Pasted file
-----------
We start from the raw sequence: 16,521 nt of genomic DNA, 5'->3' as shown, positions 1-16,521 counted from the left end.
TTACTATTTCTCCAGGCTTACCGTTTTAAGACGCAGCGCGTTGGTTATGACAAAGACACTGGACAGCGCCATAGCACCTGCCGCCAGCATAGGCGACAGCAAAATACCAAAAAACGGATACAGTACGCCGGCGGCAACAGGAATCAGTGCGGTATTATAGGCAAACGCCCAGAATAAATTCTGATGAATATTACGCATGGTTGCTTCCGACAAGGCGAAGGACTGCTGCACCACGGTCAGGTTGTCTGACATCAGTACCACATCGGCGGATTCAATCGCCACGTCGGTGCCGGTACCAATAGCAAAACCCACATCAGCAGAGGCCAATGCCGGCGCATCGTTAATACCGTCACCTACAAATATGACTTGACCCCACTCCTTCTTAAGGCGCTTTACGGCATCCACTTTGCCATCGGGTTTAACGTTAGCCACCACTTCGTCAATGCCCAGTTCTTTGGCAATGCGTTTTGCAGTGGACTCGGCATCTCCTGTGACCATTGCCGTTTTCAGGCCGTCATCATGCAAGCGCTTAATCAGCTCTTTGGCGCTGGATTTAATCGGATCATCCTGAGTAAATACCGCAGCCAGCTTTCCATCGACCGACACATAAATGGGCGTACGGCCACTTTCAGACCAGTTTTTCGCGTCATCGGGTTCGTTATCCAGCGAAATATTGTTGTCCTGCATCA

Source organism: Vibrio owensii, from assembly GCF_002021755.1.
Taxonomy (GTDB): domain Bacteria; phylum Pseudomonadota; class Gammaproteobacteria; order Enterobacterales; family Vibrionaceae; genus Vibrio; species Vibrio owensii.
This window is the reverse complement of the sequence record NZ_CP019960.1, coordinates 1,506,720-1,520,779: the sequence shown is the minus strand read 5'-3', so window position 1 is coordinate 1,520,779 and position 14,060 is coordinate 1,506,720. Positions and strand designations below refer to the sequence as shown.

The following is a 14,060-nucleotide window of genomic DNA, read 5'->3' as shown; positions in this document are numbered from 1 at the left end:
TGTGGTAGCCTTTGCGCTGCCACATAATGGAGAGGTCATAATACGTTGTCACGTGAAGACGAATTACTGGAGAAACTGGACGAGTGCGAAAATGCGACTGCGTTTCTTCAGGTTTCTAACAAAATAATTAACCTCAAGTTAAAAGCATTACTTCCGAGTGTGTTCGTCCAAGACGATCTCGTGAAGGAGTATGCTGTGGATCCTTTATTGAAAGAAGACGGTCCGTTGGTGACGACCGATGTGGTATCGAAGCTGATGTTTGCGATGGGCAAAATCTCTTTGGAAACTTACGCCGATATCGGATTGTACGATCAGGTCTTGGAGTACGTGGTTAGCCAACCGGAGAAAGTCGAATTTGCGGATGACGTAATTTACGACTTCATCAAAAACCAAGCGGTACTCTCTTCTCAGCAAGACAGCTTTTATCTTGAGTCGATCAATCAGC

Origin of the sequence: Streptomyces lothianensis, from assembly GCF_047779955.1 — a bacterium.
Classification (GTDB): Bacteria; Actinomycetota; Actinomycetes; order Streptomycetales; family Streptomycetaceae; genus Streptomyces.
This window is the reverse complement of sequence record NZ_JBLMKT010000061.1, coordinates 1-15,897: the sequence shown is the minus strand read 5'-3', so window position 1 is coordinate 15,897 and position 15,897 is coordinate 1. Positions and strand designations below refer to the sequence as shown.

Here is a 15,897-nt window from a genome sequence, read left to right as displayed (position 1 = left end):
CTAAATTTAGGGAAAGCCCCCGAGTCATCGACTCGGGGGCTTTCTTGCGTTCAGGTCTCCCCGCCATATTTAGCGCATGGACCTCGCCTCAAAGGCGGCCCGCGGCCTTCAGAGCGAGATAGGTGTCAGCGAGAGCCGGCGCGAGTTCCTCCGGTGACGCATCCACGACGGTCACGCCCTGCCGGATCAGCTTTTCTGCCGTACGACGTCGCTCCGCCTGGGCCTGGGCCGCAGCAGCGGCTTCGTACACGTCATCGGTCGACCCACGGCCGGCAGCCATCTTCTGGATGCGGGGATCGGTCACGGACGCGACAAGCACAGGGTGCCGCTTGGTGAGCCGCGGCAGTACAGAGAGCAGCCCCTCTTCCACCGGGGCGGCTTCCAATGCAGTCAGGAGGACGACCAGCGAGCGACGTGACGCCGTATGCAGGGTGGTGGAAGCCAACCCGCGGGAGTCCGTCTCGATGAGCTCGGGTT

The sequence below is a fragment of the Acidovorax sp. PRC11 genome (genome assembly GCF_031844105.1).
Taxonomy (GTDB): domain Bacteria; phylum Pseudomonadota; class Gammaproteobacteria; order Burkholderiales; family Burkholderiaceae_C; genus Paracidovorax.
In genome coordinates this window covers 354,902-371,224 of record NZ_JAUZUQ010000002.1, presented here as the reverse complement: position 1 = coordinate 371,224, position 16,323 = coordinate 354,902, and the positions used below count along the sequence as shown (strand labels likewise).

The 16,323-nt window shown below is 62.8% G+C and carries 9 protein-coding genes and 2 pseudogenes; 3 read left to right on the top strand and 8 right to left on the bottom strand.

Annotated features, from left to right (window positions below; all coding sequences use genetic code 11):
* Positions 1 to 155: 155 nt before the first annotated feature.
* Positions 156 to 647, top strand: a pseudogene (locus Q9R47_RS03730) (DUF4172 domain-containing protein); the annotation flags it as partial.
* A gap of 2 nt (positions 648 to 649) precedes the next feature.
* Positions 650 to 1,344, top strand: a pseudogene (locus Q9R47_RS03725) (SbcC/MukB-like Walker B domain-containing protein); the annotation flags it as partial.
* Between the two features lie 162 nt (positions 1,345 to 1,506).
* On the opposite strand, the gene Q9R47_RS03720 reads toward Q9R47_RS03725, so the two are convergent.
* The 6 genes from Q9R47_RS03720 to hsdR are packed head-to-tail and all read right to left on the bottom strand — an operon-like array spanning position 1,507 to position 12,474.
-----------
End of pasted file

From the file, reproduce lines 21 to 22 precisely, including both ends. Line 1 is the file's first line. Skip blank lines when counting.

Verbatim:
* Positions 650 to 1,344, top strand: a pseudogene (locus Q9R47_RS03725) (SbcC/MukB-like Walker B domain-containing protein); the annotation flags it as partial.
* Between the two features lie 162 nt (positions 1,345 to 1,506).